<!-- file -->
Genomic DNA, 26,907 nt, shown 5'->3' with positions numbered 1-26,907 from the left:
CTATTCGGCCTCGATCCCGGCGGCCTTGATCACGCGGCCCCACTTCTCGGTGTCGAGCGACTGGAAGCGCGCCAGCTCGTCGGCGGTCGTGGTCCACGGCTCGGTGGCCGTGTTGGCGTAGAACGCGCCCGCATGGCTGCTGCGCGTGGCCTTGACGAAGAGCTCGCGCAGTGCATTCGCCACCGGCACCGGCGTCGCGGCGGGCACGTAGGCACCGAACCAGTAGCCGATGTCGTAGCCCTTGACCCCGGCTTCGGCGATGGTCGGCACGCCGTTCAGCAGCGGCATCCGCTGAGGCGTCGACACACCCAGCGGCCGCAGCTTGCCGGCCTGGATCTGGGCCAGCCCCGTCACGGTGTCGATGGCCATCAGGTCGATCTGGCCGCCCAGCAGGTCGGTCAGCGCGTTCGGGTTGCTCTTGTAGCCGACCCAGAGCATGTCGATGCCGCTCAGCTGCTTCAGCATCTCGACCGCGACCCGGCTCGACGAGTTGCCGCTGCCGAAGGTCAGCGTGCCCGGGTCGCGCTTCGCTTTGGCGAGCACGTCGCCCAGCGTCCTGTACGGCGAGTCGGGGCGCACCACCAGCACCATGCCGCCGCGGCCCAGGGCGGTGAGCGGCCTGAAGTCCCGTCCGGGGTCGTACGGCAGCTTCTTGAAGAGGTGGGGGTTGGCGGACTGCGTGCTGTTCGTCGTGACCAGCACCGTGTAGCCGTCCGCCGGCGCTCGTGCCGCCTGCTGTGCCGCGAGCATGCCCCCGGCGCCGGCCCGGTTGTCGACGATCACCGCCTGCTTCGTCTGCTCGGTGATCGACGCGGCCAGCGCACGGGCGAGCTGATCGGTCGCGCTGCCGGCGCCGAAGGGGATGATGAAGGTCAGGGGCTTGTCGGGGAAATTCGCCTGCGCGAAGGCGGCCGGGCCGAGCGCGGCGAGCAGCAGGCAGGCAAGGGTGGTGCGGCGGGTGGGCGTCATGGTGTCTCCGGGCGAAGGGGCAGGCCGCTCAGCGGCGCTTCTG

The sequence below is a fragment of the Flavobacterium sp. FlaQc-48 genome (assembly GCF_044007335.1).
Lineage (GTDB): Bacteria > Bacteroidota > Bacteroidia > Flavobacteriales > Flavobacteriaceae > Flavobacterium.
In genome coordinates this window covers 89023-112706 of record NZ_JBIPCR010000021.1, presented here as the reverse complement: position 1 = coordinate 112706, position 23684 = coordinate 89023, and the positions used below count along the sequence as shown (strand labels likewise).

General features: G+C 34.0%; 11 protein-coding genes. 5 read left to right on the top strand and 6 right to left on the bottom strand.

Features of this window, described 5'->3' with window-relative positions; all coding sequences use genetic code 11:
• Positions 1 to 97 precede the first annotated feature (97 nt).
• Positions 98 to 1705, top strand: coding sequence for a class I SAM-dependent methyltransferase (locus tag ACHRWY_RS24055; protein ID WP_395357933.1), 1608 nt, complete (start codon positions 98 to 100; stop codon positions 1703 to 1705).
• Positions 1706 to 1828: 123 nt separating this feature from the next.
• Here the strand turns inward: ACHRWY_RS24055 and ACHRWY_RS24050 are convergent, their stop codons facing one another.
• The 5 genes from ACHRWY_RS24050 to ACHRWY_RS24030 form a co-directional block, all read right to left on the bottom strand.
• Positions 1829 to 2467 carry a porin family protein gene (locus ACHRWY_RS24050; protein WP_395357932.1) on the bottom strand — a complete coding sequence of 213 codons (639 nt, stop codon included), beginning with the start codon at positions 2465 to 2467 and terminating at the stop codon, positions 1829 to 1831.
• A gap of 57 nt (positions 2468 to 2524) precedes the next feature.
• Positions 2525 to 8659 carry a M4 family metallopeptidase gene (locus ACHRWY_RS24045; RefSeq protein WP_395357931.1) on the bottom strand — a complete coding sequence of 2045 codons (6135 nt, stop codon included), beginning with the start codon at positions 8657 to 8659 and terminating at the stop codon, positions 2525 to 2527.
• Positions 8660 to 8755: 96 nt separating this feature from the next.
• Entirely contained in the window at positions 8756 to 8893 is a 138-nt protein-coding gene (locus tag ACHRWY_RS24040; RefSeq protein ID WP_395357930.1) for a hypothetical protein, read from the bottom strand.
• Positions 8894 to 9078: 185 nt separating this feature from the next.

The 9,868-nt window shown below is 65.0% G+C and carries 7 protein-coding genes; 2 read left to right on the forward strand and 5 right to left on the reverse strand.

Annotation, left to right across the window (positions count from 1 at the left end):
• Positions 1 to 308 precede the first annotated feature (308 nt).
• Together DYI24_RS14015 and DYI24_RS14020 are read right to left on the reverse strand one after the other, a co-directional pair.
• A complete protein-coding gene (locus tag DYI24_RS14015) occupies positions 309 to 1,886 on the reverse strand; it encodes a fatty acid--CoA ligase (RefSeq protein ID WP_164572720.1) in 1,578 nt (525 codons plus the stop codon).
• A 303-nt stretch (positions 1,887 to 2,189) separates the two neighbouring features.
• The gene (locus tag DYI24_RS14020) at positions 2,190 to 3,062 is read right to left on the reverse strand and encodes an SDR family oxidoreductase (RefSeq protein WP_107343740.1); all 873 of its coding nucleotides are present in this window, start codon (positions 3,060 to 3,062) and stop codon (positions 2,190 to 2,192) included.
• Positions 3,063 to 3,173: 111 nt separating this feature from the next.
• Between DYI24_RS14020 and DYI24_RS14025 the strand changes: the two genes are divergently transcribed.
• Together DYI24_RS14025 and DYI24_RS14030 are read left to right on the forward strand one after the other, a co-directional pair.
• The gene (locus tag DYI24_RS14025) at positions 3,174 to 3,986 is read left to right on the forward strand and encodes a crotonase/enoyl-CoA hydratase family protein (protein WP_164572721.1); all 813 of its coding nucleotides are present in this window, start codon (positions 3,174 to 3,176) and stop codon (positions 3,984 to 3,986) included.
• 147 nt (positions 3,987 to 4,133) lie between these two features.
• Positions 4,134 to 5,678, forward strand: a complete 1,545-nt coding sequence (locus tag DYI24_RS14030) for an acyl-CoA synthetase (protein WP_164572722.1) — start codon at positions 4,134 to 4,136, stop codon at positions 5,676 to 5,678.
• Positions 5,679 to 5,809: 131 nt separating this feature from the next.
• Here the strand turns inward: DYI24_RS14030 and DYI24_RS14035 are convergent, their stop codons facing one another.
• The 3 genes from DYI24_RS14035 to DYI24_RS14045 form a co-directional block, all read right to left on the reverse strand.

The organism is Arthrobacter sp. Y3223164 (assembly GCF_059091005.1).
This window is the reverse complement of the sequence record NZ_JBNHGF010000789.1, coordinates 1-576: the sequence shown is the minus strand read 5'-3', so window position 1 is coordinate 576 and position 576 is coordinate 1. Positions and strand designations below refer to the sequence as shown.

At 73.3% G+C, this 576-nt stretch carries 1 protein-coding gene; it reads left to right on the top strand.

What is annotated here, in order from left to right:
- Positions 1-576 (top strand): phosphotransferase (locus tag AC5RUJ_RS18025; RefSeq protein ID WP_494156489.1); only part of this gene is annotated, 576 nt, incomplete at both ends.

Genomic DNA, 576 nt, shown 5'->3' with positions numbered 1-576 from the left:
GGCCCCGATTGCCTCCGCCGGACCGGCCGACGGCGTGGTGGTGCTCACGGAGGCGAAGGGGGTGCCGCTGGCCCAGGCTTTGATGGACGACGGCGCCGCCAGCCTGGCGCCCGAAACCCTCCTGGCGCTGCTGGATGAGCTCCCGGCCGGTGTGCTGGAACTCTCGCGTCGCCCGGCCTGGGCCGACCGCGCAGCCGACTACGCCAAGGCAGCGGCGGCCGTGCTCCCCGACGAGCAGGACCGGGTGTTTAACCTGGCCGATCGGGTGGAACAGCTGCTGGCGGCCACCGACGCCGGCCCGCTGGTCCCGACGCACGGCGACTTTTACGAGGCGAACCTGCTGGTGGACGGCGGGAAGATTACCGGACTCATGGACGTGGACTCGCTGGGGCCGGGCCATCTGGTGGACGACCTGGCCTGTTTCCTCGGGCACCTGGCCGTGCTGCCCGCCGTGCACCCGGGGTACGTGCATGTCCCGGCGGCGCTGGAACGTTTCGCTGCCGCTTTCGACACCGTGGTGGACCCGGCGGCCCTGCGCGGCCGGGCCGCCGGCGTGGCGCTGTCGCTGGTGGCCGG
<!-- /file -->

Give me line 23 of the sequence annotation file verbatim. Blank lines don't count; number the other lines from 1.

• A complete protein-coding gene (locus tag DYI24_RS14015) occupies positions 309 to 1,886 on the reverse strand; it encodes a fatty acid--CoA ligase (RefSeq protein ID WP_164572720.1) in 1,578 nt (525 codons plus the stop codon).